Publication number | US4866655 A |

Publication type | Grant |

Application number | US 07/074,892 |

Publication date | Sep 12, 1989 |

Filing date | Jul 17, 1987 |

Priority date | Jul 18, 1986 |

Fee status | Paid |

Publication number | 07074892, 074892, US 4866655 A, US 4866655A, US-A-4866655, US4866655 A, US4866655A |

Inventors | Tamotsu Nishiyama, Shigeo Kuninobu, Naofumi Takagi, Takashi Taniguchi |

Original Assignee | Matsushita Electric Industrial Co., Ltd. |

Export Citation | BiBTeX, EndNote, RefMan |

Patent Citations (2), Non-Patent Citations (28), Referenced by (8), Classifications (9), Legal Events (5) | |

External Links: USPTO, USPTO Assignment, Espacenet | |

US 4866655 A

Abstract

An arithmetic processor is disclosed for performing arithmetic operations utilizing an arithmetic operand represented by a signed digit expression having a plurality of digits which may have a positive, zero or negative value. The processor comprises: first circuitry coupled to receive a signal related to the most significant digit of a signed digit expression number Y having nonnegative (or nonpositive) digits other than the most significant digit, and for providing in response to a control signal, a signal representing the logical negation or inversion of the sign of the most significant digit; second circuitry coupled to receive at least one signal related to digits other than the most significant digit of the number Y, and for providing in response to a control signal, at least one signal representing the logical negation or inversion of those digits; and third circuitry coupled to receive a signal related to the least significant digit of the number Y, and for providing in response to a control signal, a signal representing the least significant digit plus 1 (or minus 1). The first and second circuitry invert the signs of the digits of the number Y, and the third circuitry adds (or subtracts) 1 from the least significant digit. The processor also includes circuitry coupled to receive the signals provided by the first, second and third circuitry and a signal representing a number X, and providing a signal representing the sum or difference of the numbers X and Y depending on the control signal.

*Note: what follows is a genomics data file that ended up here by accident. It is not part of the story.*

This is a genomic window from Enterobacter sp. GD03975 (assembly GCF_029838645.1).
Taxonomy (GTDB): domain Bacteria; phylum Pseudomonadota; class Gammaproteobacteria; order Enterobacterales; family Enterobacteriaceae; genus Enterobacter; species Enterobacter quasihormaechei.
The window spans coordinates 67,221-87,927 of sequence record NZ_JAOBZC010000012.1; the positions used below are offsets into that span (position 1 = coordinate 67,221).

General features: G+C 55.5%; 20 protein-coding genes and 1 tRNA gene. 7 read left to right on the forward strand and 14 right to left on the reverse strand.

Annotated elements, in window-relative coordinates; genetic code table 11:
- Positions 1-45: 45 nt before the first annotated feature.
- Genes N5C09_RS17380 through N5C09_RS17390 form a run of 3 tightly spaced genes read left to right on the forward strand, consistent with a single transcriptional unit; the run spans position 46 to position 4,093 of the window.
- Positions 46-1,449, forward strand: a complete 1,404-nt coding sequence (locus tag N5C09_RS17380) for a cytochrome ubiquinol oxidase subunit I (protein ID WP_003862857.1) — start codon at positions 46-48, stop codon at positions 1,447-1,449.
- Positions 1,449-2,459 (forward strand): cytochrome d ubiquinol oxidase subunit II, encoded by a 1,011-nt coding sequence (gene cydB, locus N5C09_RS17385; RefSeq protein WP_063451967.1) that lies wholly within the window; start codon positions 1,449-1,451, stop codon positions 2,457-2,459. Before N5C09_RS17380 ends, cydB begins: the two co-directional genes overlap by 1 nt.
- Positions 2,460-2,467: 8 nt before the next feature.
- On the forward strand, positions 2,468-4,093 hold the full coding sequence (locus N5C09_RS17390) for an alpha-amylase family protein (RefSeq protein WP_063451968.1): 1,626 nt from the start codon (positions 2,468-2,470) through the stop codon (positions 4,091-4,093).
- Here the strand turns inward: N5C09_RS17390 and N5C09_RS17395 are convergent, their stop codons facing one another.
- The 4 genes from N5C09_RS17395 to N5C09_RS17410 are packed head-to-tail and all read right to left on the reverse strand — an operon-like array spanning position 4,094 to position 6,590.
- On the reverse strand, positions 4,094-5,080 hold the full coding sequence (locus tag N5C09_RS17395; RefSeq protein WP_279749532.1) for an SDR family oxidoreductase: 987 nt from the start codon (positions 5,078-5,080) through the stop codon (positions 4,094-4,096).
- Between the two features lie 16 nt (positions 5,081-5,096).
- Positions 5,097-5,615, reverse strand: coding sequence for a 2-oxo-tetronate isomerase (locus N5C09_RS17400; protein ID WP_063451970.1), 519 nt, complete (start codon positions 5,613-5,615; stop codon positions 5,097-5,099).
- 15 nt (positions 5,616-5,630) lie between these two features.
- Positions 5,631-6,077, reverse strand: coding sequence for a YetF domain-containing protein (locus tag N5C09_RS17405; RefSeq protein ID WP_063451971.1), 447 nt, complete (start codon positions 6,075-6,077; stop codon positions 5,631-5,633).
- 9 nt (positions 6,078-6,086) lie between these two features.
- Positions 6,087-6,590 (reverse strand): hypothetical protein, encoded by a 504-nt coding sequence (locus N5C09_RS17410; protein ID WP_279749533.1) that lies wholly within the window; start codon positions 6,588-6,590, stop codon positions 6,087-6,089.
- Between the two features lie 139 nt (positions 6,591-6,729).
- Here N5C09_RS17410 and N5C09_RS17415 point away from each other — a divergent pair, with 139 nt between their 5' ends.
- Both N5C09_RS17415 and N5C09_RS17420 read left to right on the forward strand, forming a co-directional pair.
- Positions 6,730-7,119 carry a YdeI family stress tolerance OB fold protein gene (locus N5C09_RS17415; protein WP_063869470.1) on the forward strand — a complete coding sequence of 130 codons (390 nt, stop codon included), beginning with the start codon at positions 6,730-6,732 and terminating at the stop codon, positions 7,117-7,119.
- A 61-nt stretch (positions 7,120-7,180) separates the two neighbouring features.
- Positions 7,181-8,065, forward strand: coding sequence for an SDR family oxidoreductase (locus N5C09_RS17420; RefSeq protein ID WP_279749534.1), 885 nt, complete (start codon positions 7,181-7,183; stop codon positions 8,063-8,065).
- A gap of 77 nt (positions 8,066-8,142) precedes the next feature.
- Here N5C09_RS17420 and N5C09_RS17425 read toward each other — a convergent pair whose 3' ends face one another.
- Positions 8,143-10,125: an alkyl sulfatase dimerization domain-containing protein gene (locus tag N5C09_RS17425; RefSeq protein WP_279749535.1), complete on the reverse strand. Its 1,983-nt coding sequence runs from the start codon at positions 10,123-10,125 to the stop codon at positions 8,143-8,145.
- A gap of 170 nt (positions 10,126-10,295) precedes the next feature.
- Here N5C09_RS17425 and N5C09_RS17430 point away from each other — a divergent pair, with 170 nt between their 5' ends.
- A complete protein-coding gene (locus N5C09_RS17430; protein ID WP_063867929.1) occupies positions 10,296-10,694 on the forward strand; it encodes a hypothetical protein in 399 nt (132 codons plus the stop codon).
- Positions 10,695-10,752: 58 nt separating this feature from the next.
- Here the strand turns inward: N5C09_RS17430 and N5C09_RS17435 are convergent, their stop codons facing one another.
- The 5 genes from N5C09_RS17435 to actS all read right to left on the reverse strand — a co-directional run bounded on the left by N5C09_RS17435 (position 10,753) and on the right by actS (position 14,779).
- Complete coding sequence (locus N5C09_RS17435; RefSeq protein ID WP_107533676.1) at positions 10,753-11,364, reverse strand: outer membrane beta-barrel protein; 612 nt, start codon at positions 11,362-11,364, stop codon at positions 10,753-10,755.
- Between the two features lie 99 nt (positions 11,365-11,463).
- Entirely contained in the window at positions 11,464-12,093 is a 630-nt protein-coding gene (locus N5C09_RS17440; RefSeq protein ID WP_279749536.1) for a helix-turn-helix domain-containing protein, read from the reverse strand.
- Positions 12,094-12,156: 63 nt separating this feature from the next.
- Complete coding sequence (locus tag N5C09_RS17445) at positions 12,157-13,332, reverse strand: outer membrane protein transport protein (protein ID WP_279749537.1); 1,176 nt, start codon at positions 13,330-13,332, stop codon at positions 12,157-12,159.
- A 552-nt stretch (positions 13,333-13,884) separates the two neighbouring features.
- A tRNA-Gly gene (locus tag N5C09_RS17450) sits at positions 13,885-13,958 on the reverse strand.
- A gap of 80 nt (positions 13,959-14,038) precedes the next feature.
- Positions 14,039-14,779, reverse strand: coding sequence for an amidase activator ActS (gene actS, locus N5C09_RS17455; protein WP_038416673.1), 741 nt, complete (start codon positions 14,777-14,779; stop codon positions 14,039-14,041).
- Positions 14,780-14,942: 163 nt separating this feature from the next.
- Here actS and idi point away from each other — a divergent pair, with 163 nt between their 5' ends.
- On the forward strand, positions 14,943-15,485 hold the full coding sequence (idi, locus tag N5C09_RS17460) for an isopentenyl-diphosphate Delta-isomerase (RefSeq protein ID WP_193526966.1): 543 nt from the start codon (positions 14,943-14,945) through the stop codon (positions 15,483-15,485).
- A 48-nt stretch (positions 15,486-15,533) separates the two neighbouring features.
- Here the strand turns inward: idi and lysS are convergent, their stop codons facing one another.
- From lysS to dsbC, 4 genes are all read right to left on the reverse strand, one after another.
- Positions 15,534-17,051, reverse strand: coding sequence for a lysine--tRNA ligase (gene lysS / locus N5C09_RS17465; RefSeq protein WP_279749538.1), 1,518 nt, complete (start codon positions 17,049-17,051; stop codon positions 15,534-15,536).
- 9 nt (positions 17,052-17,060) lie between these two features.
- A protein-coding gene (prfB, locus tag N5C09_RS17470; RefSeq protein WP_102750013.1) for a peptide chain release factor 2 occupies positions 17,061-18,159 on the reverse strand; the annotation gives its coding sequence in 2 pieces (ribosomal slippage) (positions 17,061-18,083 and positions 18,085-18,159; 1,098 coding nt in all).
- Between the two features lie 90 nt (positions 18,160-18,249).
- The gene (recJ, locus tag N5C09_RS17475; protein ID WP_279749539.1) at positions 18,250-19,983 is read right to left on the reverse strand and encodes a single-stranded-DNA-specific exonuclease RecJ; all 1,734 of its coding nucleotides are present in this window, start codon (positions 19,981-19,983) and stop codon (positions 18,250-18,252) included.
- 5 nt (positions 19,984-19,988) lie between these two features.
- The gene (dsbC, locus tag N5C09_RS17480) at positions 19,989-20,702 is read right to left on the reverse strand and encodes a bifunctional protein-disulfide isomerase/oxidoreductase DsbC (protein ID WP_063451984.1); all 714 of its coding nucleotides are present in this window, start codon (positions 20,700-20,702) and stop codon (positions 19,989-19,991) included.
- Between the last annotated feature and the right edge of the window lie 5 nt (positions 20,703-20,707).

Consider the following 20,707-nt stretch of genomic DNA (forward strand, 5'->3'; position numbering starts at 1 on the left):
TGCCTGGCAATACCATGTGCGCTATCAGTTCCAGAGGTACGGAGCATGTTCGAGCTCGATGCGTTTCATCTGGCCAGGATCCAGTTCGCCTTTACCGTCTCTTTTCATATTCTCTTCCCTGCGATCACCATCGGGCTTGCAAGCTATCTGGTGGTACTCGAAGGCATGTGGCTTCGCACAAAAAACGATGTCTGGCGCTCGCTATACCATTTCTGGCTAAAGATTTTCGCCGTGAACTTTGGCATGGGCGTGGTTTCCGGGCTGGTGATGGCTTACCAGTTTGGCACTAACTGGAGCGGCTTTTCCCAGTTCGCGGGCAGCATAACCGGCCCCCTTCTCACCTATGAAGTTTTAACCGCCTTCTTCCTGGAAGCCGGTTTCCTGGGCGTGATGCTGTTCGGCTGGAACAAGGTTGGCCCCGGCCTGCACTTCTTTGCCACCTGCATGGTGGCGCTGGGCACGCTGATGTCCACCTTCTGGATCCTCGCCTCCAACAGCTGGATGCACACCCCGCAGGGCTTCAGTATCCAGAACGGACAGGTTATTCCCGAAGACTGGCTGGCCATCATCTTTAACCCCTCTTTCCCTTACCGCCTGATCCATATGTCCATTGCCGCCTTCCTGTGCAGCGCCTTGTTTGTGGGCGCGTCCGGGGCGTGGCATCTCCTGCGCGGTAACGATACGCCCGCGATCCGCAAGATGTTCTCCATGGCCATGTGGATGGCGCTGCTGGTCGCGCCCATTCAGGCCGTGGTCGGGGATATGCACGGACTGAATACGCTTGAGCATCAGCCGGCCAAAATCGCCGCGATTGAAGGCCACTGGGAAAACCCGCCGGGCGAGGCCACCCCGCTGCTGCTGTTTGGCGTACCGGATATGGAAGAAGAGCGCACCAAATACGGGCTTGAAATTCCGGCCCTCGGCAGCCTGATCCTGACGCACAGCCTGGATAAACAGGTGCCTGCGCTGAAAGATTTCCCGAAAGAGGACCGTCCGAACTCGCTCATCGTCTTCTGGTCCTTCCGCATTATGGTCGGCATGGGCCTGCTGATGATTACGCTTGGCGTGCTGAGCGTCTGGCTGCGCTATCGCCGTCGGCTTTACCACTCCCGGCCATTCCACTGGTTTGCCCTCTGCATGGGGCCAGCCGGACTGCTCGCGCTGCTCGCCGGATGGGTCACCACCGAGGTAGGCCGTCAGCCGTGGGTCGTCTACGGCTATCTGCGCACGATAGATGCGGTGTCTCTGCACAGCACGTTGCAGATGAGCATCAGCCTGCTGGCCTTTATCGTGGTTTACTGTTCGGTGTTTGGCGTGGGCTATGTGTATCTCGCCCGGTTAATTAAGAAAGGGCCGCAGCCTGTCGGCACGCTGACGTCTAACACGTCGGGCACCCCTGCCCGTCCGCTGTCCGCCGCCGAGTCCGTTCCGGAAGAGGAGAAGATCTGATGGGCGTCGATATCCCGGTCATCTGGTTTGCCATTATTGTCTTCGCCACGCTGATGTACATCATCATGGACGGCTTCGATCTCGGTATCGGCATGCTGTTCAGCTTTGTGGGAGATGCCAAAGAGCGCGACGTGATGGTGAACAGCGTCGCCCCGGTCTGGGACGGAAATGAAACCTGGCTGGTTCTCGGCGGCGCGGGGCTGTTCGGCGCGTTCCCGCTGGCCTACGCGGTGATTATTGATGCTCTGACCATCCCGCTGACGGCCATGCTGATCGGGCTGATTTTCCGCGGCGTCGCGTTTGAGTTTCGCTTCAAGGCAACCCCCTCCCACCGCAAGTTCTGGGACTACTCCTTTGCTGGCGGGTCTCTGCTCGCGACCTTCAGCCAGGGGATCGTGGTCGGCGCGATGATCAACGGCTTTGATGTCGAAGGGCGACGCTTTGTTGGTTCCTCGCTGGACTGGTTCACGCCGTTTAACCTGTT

Claims(23)

1. An arithmetic processing unit for performing arithmetic operations utilizing radix r signed-digit operands having N digits which have positive or negative digit values, said arithmetic processing unit comprising:

(a) first means coupled to receive a signal representative of the most significant digit y_{N-1} of a signed-digit operand Y whose digits, other than-the most significant digit, are non-negative, said first means providing a signal corresponding to a digit of value -(y_{N-1}) minus 1 modulo r which represents the sign inversion of said most significant digit;

(b) second means coupled to receive a signal representative of each digit y_{i}, other than-the most significant digit, of said operand Y, said second means providing a signal corresponding to a digit of value (r-1)-y_{i}, representing the (r-1)'s complement of the digit y_{i}, where i is an index that assumes integer values ranging between 0 and N-2; and

(c) third means coupled to receive the output signal representing the least significant digit y_{0} of said operand Y from said second means, said third means providing a signal corresponding to the (r-1)'s complement of the least significant digit ((r-1)-y_{0}) plus 1, whereby said first, second and third means invert the sign of said signed-digit operand Y having non-negative digits other than-the most significant digit.